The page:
In 1422, the year old king of England inherited the French throne from his mad grandfather Charles VI of France; the iconography of this type represents the unification of the two nations. Ten years later Joan of Arc would make an appearance which would eventually loosen the English grip on France until by 1436 only Normandy and part of Maine remained in Henry's control.
UK99276. Silver grand blanc aux cus, Elias 288, Duplessy 445, Ciani 602, Lafaurie 449, SCBC-SII 8166, VF, toning, marks, weight 3.135 g, maximum diameter 28.0 mm, die axis 0o, lis mintmark, St L mint, 1422; obverse ⚜ FRANCORVm: ET: ANGLIE: REX (King of France and England), shields of France (on left) and England (on right), side by side, hERICVS above; reverse ⚜ SIT: nOmEN: DnI: BENEDICTV (Blessed be the name of the Lord), Latin cross, fleur-de-lis to left, leopard left on right, hERICVS on a line below; $300.00 SALE PRICE $270.00


Scotland, Angusshire, Condor Token, James Wright, Dundee Farthing, 1796

|Tokens,| |Medals| |&| |Exonumia|, |Scotland,| |Angusshire,| |Condor| |Token,| |James| |Wright,| |Dundee| |Farthing,| |1796||farthing|
Conder Tokens, also referred to as the 18th Century Provincial Tokens, were a form of privately minted token coinage struck and used during the latter part of the 18th century and the early part of the 19th century in England, Anglesey and Wales, Scotland, and Ireland. The driving force behind the need for token coinage was the shortage of small denomination coins for everyday transactions. Most collectors consider Conder tokens to include those indexed originally by James Conder.
WO89056. Copper farthing, Dalton-Hamer Angusshire p. 408, 40; Atkins p. 297, 25 (notes rare, only a few lbs struck); Conder p. 13, 14; Pye Tokens p. 17, 1, VF, scratches, weight 4.813 g, maximum diameter 22.2 mm, die axis 180o, Scotland, Angusshire mint, 1796; obverse SIC ITUR AD OPES (Latin: That's the way to work), horse and cart, two packages on cart marked as DR (left package) and TR (right package), Wright Des (Wright designer) in exergue; reverse ** DUNDEE FARTHING **, view of a trade hall building, date 17-96 divided by spire, TRADES ALL [sic] in exergue; rare; $180.00 SALE PRICE $162.00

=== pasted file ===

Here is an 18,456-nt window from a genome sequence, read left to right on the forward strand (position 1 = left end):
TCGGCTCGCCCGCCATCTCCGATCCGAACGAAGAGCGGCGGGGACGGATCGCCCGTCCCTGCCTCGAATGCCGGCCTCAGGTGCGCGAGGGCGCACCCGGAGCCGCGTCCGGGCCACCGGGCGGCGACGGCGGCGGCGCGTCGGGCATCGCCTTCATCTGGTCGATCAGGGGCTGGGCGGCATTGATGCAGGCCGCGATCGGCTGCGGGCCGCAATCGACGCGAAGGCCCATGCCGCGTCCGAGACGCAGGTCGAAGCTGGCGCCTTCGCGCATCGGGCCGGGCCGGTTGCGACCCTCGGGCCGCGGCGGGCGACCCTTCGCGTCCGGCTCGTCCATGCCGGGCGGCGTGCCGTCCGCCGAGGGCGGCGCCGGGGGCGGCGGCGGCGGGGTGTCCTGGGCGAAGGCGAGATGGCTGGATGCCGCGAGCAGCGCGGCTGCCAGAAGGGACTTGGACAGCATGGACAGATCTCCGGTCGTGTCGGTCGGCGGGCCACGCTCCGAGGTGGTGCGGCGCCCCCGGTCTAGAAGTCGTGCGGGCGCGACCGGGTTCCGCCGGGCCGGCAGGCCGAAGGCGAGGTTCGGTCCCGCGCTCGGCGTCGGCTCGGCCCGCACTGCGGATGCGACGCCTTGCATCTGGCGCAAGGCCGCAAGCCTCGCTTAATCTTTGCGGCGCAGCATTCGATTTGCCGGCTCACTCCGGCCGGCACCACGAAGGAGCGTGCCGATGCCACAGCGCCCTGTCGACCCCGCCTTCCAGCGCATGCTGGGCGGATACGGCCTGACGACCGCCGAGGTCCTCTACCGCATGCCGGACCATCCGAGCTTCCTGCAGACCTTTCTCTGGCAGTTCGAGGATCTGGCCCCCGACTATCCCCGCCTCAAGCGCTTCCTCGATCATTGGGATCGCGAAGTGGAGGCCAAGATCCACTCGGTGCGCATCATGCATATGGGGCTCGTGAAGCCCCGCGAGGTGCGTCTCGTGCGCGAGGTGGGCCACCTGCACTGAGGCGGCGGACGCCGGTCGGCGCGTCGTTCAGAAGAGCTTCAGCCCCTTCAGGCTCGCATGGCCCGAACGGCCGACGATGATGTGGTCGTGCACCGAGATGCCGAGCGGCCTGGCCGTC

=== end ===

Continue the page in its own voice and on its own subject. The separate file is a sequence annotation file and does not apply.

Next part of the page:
Great Britain, George IV, 29 January 1820 - 26 June 1830

|United| |Kingdom|, |Great| |Britain,| |George| |IV,| |29| |January| |1820| |-| |26| |June| |1830||sixpence|
From 1811 until his accession, George IV served as regent during his father's mental illness. He forbade his wife from attending his coronation and unsuccessfully attempted to divorce her, which brought the contempt of the people. For most of George's regency and reign, Prime Minister Lord Liverpool controlled the government with little help from George. George's extravagant lifestyle and wasteful spending angered taxpayers at a time when Britain was fighting the Napoleonic Wars. He did not provide leadership in a time of crisis, nor did he act as a role model for his people. Liverpool led Britain's ultimate victory, negotiated the peace settlement, and attempted to deal with the social and economic malaise that followed. George IV was succeeded by his younger brother William.
UK98543. Silver sixpence, SCBC 3814, SCWC KM 691, AU, cleaned, weight 2.814 g, maximum diameter 19.5 mm, die axis 180o, London mint, 1825; obverse GEORGIUS IIII D:G: BRITANNIAR: REX: F: D:, Laureate head left, tiny B.P. below (engraver Benedetto Pistrucci); reverse HONI SOIT QUI MAL Y PENSE (shame on him who thinks evil of it - the motto of the Order of the Garter), crowned coat of arms in garter, ANNO 1825 below; $150.00 SALE PRICE $135.00


Great Britain, George IV, 29 January 1820 - 26 June 1830, For Use in Malta

|United| |Kingdom|, |Great| |Britain,| |George| |IV,| |29| |January| |1820| |-| |26| |June| |1830,| |For| |Use| |in| |Malta||1/3| |farthing|
George IV was King of the United Kingdom of Great Britain and Ireland and King of Hanover from the death of his father, King George III, on 29 January 1820 until his own death ten years later. He had already been serving as Prince Regent since 5 February 1811, during his father's final mental illness. He led an extravagant lifestyle that contributed to the fashions of the Regency era. He was a patron of new forms of leisure, style and taste. He commissioned John Nash to build the Royal Pavilion in Brighton and remodel Buckingham Palace. He commissioned Jeffry Wyatville to rebuild Windsor Castle.
UK98539. Bronze 1/3 farthing, SCBC 3827, SCWC KM 703, EF, small scratches and marks, weight 1.446 g, maximum diameter 16.2 mm, die axis 0o, London mint, 1st issue, 1827; obverse GEORGIUS IV DEI GRATIA 1827, Laureate head left; reverse BRITANNIAR: REX FID: DEF, Britannia seated right, floral pattern in exergue; $120.00 SALE PRICE $108.00